To disable port 19 on an NT box, you have several options:

1. The most is not to permit it through your router. (This should also work
on Unix boxes.)
2. By not installing the "Simple TCP Services" you do not install
Chargen, Echo, Quote of the Day, etc... servers. Since none of these is
essential for the average NT server, why invited trouble by installing that
3. You can also disable port 19 in NT 4.0 through the use of the Advanced
port filtering feature.
4. Finally, you can disable any of the individual Simple TCP Services by
changing a value in:

EnableTCPChargen = 0 (defaults to 0x01 = enabled)
EnableUDPChargen = 0 (defaults to 0x01 = enabled)

You will see a list of all the servers in this key and can alter their
listening states accordingly.

These NT tips care courtesy of Russ at R.C. Consulting, Inc. - NT/Internet
Security, <Russ.Cooper@RC.ON.CA> He is moderator of the NT Bugtraq list. TO
subscribe, email message SUBSCRIBE NTBUGTRAQ Yourname to Listserv@rc.on.ca.

 *** !!!!!:)GALF;)!!!!!

From: wraith@dimensional.com

Ahhh!  GALF speaks.  I assume from the tone of his last post that Jericho
speaks on behalf of GALF or is directly a representative of that
organization.  If not, I write in vain.
My recent letter though harsh and designed mostly to get a response directly
from GALF, I believe held several viable points.

1.) COOL and FOOL are only 1 letter apart...... didn't take much to turn
your peers against you did it?  GO figure.

2.) Messing with the Happy Hacker, who is the one who graciously provides
this forum for you to expectorate upon in the first place, is the same as
picking on a little kid (no offense C) and if you are cool you will show
chivalry, PARTICULARLY in times of war.  We must always leave neutrality
open as an option.

3.) We MUST retain the right to regulate the Internet ourselves for without
it there would be no battlefield upon which to earn our dignity. If you
continue you will force the man down on ALL OF US.  Unless that's what you

4.) I propose we meet and discuss amongst ourselves the possibilities and
concerns of all involved before GALF gets itself put out of commission.


From: GR8GUY <cyoung@northernnet.com>

I just don't see how me especially and most people can compete with GALF in
the computer hacking area you know! I mean you can and others but not me or
most of us! Not that I would not try if it came down to it but...
so the best way I can think of is it to attack their popularity! And I now
know that gets to them even more then trying to hack them! After all
"sometimes its better to fight with your head then with brawn"! I'm really
glad I'm now on your list and caught up with you guys! You definitely have a
awesome group and thing going on...and best of all it's mostly legal..and
happy :o)!!!
                     #define url= http://www.northernnet.com/cyoung
        #define handle= GR8GUY/LITTLE BOY
        #define os= Win95
        #define age= 18
void main()
 printf("to IBM's");


Carolyn: You both make good points. If we use social pressure -- not illegal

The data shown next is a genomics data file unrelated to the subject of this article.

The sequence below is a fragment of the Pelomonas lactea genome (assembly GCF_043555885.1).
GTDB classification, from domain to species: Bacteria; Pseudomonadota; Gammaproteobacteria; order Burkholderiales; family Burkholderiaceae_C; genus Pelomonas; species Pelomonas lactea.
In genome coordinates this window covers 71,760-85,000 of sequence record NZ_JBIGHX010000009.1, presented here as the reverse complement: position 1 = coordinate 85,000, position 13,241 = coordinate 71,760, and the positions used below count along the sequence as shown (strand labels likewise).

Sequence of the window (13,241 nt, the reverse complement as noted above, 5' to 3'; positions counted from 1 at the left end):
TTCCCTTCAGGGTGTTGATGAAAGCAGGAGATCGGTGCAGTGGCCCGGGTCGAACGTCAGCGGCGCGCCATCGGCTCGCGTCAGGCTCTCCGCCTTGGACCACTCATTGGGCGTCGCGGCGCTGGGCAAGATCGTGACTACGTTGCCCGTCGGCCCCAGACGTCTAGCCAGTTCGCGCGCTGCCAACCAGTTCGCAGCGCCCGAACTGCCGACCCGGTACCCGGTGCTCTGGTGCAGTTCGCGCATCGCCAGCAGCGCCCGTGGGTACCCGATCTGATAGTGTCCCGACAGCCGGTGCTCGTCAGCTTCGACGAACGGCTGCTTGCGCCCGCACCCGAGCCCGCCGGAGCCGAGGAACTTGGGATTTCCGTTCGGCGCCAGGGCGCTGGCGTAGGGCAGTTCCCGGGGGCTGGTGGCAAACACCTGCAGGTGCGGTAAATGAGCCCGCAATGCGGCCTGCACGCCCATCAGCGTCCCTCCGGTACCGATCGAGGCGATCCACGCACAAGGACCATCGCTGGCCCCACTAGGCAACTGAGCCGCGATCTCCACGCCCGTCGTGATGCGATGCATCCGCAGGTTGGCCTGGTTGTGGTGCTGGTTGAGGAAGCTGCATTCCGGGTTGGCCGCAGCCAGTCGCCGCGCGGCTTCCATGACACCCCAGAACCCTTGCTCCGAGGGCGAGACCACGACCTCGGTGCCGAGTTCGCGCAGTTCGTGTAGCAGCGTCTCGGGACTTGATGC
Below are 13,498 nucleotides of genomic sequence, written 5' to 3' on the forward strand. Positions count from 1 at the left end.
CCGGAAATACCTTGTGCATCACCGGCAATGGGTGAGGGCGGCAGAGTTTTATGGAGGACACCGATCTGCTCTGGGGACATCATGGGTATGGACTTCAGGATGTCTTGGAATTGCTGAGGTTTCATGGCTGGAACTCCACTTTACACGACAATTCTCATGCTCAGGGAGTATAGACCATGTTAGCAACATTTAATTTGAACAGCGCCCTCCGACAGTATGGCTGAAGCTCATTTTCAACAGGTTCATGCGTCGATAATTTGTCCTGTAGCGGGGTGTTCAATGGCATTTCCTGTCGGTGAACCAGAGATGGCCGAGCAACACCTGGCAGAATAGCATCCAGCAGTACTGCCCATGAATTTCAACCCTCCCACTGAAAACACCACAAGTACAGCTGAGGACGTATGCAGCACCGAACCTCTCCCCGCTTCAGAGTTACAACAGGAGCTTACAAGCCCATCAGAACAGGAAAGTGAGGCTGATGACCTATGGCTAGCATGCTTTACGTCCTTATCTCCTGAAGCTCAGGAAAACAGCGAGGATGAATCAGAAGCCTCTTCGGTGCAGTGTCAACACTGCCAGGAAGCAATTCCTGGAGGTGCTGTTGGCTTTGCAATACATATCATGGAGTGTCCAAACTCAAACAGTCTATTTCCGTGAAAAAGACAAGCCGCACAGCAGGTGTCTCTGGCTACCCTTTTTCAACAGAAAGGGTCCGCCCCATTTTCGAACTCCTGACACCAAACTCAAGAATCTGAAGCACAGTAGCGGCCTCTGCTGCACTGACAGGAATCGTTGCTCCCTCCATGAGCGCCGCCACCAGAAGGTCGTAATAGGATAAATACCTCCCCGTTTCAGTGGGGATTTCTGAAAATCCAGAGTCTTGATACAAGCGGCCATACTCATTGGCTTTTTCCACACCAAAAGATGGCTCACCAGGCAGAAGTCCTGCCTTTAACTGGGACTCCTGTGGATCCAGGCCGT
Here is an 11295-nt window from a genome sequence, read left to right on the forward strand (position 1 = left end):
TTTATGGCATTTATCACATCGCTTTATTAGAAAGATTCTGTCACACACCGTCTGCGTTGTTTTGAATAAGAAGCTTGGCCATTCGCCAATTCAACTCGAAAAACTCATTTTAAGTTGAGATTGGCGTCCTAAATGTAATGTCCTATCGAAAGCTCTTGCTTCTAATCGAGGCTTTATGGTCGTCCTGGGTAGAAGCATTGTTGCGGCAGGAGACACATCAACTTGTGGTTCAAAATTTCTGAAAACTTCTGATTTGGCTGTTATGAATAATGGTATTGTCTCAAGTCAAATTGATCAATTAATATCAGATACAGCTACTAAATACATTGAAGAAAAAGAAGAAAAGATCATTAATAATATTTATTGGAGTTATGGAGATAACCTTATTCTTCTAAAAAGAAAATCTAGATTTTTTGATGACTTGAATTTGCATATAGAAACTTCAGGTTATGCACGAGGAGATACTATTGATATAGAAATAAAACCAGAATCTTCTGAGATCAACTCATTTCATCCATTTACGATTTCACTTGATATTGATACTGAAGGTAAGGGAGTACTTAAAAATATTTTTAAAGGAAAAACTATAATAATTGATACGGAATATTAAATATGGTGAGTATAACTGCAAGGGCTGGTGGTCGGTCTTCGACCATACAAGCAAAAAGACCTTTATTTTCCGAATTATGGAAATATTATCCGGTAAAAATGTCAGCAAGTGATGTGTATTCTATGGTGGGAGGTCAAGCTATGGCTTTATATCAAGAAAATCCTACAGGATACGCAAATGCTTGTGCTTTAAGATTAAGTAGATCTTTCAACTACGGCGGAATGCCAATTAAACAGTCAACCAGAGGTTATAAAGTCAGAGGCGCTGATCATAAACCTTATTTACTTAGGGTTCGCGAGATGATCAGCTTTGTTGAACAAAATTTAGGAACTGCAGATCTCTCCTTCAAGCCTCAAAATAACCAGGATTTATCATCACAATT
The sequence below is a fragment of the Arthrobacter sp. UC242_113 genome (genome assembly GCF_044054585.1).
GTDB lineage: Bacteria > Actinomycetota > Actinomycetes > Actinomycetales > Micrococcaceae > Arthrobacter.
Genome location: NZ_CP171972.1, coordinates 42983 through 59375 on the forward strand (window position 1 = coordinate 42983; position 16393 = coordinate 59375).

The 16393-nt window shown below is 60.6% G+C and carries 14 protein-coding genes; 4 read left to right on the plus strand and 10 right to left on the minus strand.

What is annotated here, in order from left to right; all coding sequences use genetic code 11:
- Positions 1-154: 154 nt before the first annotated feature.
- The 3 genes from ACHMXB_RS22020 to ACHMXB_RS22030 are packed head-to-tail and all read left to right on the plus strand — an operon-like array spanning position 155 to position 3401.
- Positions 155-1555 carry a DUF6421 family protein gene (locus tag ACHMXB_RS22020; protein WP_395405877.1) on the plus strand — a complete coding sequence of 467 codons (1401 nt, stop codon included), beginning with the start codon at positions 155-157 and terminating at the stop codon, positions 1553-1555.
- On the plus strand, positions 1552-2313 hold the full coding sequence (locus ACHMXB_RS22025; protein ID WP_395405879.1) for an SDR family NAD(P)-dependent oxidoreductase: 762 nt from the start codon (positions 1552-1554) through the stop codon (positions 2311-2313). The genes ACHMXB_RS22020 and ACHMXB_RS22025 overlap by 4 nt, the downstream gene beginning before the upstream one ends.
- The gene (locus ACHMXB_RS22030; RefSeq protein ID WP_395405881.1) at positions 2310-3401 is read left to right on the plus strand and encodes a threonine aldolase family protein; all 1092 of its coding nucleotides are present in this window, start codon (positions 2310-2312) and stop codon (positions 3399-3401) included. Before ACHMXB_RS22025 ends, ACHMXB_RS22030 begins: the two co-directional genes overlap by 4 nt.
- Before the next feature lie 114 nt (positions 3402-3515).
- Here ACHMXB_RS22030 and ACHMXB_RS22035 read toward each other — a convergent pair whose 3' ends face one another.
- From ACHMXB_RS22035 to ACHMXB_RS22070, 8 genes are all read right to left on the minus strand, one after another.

computer vandalism!-- to encourage guys like GALF and email bomber angry
johnny into quitting their lamerfests, we can keep the Internet free. But if
this rash of destructive denial of service attacks and hacking into ISPs
continues, the day will arrive that the government will crack down on *all
hackers*. A government authority powerful enough to control the entire
worldwide scope of the Internet would be frighteningly powerful. Anything we
can do as hackers to curb the destructiveness of Internet vandals is a blow
for freedom and for keeping power out of the hands of Big Government.


>From jericho@dimeonsional.com

> Carolyn: We haven't tried to take out GALF because it's silly. Suppose we
> knew of a computer that was actually theirs and not just belonging to some
> hapless ISP they've hacked. Suppose we break in and rm the system philes and
> lock them out so they have to use a boot disk and reinstall, and in the
> meantime reply to everyone who emails them saying "Whoopie doopie, we've

No.. because you CAN'T take out GALF. Don't front Carolyn. It has been
proved several times you are incompetent when it comes to hacking.

> rooted GALF!!!*&%@##!!!" Ahem, seems a little childish. Sheesh, besides,
> jericho's so afraid of my hacker team he won't even allow us an account on
> his box to demonstrate to him how easily we could get root from a user

Stop your stupid s*** Carolyn, you look really ignorant. What part of our
original agreement are you ignoring here? What part of "you and you alone"
did you miss? You have already broken that agreement by letting your
uber-hacker friends at UTEP f*** with my system. I said YOU could try to
hack my system. Catch a clue and pass it along to your friends.

As for 'scared', I don't think so. Like I have said a MILLION F***ING
TIMES before this..  If I want to hack 'dockmaster', do you think they
will give me an account there knowing my intentions? Of course not. So,
just like everyone else, you get to try to hack my box like a regular
hacker would. Petty insults and calling me 'scared' will not help your
chances. You are a p***-poor social engineer, give it up.

And like I said long ago, I won't narc anyone for trying to hack my box. I
think that is pretty apparent from past attacks, but technically.. I have a
legitimate right to mail UTEP and complain about the UTEP admins. But, I
will sit back and let them try to hack the box too. Of course, if they do
get in for some reason, make sure you remind them to back up their own system.

You are lame.